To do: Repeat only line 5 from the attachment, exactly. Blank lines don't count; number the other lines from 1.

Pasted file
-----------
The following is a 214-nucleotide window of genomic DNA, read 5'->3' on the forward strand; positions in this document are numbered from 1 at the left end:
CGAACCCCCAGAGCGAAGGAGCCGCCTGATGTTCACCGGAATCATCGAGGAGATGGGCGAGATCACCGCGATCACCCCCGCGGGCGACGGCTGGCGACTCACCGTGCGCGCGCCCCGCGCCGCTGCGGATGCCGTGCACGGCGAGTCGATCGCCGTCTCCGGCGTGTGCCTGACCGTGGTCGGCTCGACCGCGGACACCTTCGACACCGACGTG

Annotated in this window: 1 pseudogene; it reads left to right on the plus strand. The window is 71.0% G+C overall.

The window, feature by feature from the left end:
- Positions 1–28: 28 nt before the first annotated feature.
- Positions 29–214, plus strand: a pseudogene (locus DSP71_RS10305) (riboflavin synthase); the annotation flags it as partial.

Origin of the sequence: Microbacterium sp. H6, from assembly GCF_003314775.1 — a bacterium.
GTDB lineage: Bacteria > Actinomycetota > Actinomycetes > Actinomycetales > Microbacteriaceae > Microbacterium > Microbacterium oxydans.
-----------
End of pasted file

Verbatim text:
- Positions 1–28: 28 nt before the first annotated feature.